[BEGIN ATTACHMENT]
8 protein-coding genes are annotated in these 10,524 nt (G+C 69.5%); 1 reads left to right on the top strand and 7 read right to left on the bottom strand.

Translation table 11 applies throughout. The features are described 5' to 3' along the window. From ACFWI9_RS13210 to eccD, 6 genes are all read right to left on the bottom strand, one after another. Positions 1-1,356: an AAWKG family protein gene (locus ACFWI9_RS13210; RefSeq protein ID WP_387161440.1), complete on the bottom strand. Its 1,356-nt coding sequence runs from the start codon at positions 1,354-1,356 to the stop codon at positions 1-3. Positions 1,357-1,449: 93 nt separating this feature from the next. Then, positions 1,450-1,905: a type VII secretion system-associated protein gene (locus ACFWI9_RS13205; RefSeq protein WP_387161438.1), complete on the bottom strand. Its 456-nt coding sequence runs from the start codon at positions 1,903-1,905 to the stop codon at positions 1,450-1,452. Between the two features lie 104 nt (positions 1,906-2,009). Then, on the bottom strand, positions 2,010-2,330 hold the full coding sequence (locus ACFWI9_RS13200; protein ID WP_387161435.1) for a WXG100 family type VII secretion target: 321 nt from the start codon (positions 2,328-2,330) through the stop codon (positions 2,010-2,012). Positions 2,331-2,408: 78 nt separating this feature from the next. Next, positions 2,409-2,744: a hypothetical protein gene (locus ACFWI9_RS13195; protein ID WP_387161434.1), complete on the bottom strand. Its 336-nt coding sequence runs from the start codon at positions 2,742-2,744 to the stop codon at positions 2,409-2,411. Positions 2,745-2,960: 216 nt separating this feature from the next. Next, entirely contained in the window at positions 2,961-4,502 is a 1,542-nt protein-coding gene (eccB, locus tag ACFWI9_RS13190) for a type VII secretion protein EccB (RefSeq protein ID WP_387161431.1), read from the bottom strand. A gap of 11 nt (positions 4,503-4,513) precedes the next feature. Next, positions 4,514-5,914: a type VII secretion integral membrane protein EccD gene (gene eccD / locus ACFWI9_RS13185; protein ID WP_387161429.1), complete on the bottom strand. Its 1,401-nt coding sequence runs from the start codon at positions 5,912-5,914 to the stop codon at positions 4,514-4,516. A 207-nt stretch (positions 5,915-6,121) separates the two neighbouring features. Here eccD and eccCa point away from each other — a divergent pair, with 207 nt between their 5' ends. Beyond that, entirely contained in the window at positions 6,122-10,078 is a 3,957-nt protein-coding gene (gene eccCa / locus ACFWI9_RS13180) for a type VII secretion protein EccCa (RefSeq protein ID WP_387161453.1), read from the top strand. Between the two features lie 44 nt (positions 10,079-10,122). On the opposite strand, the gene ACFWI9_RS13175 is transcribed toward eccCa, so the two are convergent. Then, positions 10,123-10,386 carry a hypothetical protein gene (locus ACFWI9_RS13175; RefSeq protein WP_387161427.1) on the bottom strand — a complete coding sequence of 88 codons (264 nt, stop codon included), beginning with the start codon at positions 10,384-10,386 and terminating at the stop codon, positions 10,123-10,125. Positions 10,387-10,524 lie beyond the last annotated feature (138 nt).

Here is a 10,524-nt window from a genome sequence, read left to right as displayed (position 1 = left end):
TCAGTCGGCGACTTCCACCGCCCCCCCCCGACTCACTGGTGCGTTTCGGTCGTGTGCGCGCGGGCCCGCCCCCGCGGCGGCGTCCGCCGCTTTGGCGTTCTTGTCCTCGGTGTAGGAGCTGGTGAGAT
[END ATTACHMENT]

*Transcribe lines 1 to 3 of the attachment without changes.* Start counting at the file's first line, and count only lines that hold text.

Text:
8 protein-coding genes are annotated in these 10,524 nt (G+C 69.5%); 1 reads left to right on the top strand and 7 read right to left on the bottom strand.

Translation table 11 applies throughout. The features are described 5' to 3' along the window. From ACFWI9_RS13210 to eccD, 6 genes are all read right to left on the bottom strand, one after another. Positions 1-1,356: an AAWKG family protein gene (locus ACFWI9_RS13210; RefSeq protein ID WP_387161440.1), complete on the bottom strand. Its 1,356-nt coding sequence runs from the start codon at positions 1,354-1,356 to the stop codon at positions 1-3. Positions 1,357-1,449: 93 nt separating this feature from the next. Then, positions 1,450-1,905: a type VII secretion system-associated protein gene (locus ACFWI9_RS13205; RefSeq protein WP_387161438.1), complete on the bottom strand. Its 456-nt coding sequence runs from the start codon at positions 1,903-1,905 to the stop codon at positions 1,450-1,452. Between the two features lie 104 nt (positions 1,906-2,009). Then, on the bottom strand, positions 2,010-2,330 hold the full coding sequence (locus ACFWI9_RS13200; protein ID WP_387161435.1) for a WXG100 family type VII secretion target: 321 nt from the start codon (positions 2,328-2,330) through the stop codon (positions 2,010-2,012). Positions 2,331-2,408: 78 nt separating this feature from the next. Next, positions 2,409-2,744: a hypothetical protein gene (locus ACFWI9_RS13195; protein ID WP_387161434.1), complete on the bottom strand. Its 336-nt coding sequence runs from the start codon at positions 2,742-2,744 to the stop codon at positions 2,409-2,411. Positions 2,745-2,960: 216 nt separating this feature from the next. Next, entirely contained in the window at positions 2,961-4,502 is a 1,542-nt protein-coding gene (eccB, locus tag ACFWI9_RS13190) for a type VII secretion protein EccB (RefSeq protein ID WP_387161431.1), read from the bottom strand. A gap of 11 nt (positions 4,503-4,513) precedes the next feature. Next, positions 4,514-5,914: a type VII secretion integral membrane protein EccD gene (gene eccD / locus ACFWI9_RS13185; protein ID WP_387161429.1), complete on the bottom strand. Its 1,401-nt coding sequence runs from the start codon at positions 5,912-5,914 to the stop codon at positions 4,514-4,516. A 207-nt stretch (positions 5,915-6,121) separates the two neighbouring features. Here eccD and eccCa point away from each other — a divergent pair, with 207 nt between their 5' ends. Beyond that, entirely contained in the window at positions 6,122-10,078 is a 3,957-nt protein-coding gene (gene eccCa / locus ACFWI9_RS13180) for a type VII secretion protein EccCa (RefSeq protein ID WP_387161453.1), read from the top strand. Between the two features lie 44 nt (positions 10,079-10,122). On the opposite strand, the gene ACFWI9_RS13175 is transcribed toward eccCa, so the two are convergent. Then, positions 10,123-10,386 carry a hypothetical protein gene (locus ACFWI9_RS13175; RefSeq protein WP_387161427.1) on the bottom strand — a complete coding sequence of 88 codons (264 nt, stop codon included), beginning with the start codon at positions 10,384-10,386 and terminating at the stop codon, positions 10,123-10,125. Positions 10,387-10,524 lie beyond the last annotated feature (138 nt).

Here is a 10,524-nt window from a genome sequence, read left to right as displayed (position 1 = left end):